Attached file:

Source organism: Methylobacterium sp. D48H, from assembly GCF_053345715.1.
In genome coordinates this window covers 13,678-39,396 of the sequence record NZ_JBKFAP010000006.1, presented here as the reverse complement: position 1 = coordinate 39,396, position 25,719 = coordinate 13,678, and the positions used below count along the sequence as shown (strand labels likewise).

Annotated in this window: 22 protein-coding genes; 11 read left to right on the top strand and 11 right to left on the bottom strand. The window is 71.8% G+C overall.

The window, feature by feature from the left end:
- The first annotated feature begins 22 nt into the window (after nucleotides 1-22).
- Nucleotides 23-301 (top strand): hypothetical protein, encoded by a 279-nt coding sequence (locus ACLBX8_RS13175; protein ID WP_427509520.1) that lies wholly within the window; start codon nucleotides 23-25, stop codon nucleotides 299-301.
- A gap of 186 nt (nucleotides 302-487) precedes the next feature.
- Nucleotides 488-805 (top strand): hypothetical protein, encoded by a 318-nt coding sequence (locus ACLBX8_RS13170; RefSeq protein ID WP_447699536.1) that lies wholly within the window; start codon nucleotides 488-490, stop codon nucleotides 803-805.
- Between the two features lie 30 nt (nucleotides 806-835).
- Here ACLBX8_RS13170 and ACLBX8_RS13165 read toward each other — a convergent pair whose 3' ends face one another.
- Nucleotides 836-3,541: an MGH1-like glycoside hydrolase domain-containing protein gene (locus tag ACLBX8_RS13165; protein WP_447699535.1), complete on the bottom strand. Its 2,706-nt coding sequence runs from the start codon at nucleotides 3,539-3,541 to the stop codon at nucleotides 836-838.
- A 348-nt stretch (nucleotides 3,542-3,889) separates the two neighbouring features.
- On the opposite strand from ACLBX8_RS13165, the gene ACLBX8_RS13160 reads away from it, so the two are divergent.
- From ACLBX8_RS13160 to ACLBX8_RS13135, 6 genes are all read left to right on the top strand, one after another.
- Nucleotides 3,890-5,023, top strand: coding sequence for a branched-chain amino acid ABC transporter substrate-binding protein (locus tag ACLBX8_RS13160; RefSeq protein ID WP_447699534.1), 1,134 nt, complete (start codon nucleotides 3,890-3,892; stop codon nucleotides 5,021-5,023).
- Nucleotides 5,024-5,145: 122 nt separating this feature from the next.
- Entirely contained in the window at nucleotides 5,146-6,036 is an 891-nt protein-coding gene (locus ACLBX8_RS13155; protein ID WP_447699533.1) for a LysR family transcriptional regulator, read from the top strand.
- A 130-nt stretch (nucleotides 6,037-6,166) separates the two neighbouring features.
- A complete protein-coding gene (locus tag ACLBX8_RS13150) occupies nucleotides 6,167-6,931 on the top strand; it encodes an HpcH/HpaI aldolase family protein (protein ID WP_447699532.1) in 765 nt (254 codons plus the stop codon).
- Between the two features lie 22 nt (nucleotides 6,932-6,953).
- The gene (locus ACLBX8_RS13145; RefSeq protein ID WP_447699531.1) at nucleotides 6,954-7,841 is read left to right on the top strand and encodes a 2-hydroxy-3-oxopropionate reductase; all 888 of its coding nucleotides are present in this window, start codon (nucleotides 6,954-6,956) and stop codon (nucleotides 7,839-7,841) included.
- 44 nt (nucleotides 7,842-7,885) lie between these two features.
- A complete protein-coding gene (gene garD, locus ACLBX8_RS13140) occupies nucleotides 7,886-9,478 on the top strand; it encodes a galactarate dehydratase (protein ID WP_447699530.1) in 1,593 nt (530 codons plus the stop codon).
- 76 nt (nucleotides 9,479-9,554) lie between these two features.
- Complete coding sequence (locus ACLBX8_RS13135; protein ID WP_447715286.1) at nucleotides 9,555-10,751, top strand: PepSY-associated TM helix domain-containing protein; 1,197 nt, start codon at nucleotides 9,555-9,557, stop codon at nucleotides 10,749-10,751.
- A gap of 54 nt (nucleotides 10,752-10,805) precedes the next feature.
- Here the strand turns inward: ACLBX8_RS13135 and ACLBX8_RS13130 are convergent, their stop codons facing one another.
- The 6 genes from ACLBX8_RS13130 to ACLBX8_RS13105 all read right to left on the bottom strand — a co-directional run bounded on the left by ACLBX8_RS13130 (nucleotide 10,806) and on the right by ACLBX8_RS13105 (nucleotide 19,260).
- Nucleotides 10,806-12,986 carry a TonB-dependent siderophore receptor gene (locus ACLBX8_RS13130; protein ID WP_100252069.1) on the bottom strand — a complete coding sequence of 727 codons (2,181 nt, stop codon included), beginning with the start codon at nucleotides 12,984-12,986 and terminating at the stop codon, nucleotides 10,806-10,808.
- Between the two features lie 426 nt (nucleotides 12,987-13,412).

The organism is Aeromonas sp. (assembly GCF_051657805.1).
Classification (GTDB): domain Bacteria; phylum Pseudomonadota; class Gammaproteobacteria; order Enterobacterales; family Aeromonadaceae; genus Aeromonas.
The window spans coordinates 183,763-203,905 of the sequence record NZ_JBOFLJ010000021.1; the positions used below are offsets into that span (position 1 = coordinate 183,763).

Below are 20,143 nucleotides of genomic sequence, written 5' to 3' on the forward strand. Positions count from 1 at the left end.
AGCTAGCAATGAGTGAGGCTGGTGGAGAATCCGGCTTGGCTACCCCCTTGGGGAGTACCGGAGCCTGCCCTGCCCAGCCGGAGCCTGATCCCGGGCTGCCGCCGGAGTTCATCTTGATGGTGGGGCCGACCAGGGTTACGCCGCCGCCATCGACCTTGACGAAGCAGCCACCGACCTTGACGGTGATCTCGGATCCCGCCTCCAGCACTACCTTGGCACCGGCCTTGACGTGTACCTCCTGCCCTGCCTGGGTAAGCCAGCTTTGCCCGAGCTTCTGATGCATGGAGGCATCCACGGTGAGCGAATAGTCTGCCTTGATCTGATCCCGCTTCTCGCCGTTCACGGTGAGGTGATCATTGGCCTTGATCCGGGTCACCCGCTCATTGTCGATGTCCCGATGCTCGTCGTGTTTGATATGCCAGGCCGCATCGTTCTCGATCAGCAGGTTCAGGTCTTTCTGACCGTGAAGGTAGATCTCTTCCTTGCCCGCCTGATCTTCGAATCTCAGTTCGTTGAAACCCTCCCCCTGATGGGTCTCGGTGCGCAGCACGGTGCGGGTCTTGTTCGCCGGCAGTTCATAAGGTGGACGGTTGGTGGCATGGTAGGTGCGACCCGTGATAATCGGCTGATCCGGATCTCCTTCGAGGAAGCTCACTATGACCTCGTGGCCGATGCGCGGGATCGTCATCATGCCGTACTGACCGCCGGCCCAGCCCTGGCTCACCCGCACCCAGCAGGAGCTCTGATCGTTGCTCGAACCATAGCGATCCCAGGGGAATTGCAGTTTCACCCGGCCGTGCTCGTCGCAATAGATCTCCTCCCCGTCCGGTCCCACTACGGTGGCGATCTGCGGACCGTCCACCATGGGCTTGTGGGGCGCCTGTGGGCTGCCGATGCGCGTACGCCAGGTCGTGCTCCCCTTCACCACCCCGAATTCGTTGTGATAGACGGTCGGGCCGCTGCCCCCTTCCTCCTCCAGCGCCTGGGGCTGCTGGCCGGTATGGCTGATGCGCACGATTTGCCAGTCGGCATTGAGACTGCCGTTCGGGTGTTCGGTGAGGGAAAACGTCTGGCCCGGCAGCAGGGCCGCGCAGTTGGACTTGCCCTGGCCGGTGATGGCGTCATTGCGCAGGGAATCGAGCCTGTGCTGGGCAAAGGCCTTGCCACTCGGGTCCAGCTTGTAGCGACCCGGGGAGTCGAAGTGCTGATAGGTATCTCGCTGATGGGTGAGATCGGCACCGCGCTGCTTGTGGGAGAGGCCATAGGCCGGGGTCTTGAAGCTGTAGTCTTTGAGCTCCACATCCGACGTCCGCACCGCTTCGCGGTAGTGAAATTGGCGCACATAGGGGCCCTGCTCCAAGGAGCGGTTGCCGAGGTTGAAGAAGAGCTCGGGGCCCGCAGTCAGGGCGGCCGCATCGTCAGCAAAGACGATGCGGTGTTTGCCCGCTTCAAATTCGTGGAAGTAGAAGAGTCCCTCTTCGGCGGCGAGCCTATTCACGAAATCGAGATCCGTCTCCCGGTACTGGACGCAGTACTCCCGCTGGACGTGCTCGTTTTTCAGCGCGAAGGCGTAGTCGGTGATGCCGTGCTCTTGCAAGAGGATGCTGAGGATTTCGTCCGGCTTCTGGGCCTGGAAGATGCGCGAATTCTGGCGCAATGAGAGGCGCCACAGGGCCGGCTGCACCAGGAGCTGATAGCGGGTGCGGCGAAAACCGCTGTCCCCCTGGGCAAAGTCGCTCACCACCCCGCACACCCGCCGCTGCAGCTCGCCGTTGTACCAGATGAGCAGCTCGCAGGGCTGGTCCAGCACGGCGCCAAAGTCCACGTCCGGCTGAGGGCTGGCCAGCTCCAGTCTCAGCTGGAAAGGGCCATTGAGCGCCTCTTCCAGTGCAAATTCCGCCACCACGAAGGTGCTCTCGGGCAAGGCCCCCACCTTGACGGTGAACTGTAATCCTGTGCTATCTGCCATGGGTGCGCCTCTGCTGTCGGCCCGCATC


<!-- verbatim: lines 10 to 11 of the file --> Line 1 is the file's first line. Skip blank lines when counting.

- Here ACLBX8_RS13170 and ACLBX8_RS13165 read toward each other — a convergent pair whose 3' ends face one another.
- Nucleotides 836-3,541: an MGH1-like glycoside hydrolase domain-containing protein gene (locus tag ACLBX8_RS13165; protein WP_447699535.1), complete on the bottom strand. Its 2,706-nt coding sequence runs from the start codon at nucleotides 3,539-3,541 to the stop codon at nucleotides 836-838.